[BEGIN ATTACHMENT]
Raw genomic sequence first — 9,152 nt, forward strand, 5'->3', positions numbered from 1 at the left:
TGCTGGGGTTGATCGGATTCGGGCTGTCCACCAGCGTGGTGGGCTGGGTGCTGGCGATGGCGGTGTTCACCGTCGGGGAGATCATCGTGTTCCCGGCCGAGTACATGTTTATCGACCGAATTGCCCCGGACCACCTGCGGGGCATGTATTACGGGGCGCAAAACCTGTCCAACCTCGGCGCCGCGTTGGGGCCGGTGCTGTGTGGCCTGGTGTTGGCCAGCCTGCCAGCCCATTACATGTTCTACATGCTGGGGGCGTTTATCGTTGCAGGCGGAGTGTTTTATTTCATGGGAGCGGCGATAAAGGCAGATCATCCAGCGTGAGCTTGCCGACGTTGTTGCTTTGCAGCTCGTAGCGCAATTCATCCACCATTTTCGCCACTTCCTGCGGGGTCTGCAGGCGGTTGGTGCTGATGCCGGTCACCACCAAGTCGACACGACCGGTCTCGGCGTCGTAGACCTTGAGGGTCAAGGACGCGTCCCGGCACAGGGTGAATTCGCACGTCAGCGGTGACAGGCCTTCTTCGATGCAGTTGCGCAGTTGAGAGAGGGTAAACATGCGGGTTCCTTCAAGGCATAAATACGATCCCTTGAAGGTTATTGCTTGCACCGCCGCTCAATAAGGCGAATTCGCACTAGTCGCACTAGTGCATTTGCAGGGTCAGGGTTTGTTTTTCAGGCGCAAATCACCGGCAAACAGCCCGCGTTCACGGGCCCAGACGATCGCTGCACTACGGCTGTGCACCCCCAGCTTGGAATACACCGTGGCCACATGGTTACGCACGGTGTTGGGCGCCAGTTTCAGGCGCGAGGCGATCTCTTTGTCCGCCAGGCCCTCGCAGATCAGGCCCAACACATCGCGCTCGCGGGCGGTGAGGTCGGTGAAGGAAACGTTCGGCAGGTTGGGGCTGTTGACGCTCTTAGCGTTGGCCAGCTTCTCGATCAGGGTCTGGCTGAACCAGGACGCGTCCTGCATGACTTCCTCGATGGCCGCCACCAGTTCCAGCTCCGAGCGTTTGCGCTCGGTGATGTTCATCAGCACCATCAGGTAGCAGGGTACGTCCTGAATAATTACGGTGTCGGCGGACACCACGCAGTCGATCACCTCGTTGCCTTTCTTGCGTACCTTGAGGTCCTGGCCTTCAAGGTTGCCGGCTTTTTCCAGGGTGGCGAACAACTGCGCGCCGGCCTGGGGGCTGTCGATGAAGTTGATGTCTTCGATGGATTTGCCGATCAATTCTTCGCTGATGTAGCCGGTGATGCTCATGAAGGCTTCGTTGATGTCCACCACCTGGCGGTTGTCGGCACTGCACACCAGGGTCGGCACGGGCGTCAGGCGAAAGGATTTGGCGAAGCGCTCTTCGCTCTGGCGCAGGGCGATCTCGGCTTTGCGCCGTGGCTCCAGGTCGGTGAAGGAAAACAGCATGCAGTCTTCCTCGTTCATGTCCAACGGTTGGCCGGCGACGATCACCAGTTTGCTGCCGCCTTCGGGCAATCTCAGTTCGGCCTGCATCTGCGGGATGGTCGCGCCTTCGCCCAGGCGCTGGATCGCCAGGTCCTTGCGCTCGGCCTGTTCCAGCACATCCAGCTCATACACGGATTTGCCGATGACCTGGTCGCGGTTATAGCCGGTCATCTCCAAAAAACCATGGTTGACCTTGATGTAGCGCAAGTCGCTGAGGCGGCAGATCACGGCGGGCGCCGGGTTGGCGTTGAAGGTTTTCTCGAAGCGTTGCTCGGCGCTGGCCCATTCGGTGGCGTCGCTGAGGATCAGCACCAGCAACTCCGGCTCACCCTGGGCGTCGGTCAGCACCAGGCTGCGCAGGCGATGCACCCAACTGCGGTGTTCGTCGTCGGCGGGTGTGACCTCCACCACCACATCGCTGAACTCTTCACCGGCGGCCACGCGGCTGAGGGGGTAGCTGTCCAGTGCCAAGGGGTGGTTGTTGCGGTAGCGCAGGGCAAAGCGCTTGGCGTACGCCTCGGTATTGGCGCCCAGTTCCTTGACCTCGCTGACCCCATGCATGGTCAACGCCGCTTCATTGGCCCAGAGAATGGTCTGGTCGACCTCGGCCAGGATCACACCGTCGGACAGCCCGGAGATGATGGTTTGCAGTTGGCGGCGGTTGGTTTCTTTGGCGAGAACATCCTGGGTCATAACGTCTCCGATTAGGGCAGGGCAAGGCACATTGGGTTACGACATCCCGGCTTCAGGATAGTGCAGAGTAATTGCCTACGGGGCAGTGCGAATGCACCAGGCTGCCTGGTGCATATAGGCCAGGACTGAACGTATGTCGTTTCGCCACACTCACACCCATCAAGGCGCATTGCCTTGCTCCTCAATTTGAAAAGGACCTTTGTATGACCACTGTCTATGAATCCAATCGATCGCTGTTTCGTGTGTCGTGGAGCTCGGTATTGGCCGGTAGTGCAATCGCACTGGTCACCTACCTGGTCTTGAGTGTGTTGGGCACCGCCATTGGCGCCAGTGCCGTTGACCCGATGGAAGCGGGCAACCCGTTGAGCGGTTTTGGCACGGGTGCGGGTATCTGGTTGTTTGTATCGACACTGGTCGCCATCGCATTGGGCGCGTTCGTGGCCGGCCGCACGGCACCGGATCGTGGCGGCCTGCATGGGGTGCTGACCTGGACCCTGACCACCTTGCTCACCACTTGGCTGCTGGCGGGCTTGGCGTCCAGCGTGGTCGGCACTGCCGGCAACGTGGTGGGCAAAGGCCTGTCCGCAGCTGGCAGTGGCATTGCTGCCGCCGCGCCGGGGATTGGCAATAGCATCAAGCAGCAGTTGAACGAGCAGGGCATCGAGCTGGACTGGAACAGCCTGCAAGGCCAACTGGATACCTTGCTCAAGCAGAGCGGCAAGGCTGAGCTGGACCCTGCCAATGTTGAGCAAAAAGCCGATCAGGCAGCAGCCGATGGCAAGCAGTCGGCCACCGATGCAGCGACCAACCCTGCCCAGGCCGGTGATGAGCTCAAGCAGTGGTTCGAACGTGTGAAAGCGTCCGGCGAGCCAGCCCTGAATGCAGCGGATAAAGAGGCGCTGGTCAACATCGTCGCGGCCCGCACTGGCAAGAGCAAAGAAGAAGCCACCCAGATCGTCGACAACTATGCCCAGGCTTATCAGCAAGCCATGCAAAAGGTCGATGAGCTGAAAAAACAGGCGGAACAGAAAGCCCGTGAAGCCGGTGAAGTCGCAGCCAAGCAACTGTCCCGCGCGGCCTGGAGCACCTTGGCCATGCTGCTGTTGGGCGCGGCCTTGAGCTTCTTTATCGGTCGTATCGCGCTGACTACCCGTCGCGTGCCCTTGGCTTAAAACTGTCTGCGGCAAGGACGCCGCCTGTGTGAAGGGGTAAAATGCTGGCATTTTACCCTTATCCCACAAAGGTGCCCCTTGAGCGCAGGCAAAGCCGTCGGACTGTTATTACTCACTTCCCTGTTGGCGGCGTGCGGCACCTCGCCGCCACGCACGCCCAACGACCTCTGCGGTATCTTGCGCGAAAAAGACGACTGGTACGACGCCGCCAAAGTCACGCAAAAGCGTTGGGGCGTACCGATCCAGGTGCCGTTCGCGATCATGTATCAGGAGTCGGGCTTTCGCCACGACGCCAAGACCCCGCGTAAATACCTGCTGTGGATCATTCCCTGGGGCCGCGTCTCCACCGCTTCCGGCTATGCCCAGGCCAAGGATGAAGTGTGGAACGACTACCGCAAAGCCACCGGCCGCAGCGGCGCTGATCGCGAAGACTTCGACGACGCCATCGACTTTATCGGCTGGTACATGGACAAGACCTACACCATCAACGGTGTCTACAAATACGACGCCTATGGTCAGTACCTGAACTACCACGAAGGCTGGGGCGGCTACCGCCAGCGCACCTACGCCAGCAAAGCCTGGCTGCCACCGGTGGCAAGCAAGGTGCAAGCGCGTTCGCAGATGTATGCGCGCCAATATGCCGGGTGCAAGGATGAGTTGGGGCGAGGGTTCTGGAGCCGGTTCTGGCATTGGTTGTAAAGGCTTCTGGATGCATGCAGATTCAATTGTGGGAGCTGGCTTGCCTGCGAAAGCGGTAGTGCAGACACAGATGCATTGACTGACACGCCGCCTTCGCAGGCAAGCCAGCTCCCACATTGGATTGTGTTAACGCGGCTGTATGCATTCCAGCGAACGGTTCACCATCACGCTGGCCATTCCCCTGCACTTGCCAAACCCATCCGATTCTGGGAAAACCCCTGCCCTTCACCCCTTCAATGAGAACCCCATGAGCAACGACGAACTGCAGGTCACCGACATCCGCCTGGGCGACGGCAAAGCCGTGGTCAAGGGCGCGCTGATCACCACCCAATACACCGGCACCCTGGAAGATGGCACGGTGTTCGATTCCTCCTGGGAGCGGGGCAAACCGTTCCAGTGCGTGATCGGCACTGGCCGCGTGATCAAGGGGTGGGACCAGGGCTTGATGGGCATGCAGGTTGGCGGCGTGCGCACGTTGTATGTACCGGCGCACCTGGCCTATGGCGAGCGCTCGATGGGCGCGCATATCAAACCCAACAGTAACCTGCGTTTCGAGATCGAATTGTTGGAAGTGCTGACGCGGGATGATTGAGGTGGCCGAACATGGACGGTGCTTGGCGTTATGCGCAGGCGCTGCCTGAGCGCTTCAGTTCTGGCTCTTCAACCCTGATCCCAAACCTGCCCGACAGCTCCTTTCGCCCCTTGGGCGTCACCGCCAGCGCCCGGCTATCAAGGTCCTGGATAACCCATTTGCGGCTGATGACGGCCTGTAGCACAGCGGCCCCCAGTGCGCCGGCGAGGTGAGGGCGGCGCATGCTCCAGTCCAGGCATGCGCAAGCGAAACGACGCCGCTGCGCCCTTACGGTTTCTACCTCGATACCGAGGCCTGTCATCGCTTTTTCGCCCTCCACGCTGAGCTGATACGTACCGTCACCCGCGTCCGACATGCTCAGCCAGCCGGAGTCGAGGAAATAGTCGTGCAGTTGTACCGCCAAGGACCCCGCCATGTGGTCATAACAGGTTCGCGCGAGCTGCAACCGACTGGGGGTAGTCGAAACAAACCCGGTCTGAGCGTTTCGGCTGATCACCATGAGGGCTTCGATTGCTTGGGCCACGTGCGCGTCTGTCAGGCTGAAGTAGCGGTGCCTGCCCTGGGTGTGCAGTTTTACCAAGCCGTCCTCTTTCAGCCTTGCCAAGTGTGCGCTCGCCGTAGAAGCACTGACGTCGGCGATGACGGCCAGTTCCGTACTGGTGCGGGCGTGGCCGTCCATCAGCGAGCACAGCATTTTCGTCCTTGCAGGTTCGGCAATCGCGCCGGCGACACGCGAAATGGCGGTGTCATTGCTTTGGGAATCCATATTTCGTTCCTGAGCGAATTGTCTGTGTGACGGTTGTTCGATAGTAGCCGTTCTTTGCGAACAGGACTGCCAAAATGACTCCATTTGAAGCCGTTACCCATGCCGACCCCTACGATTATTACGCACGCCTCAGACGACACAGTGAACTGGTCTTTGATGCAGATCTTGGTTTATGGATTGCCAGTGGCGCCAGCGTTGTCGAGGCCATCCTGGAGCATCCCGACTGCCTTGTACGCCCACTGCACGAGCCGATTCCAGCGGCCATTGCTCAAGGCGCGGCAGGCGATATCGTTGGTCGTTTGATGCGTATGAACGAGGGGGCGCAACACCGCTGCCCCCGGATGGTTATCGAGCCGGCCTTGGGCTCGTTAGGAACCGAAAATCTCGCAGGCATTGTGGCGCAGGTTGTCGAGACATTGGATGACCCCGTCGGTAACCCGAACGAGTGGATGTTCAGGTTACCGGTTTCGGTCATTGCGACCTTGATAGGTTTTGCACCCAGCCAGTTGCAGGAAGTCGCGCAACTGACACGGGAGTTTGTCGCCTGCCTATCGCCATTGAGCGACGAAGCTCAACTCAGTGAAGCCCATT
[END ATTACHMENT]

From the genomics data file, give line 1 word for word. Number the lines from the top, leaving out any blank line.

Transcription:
Raw genomic sequence first — 9,152 nt, forward strand, 5'->3', positions numbered from 1 at the left: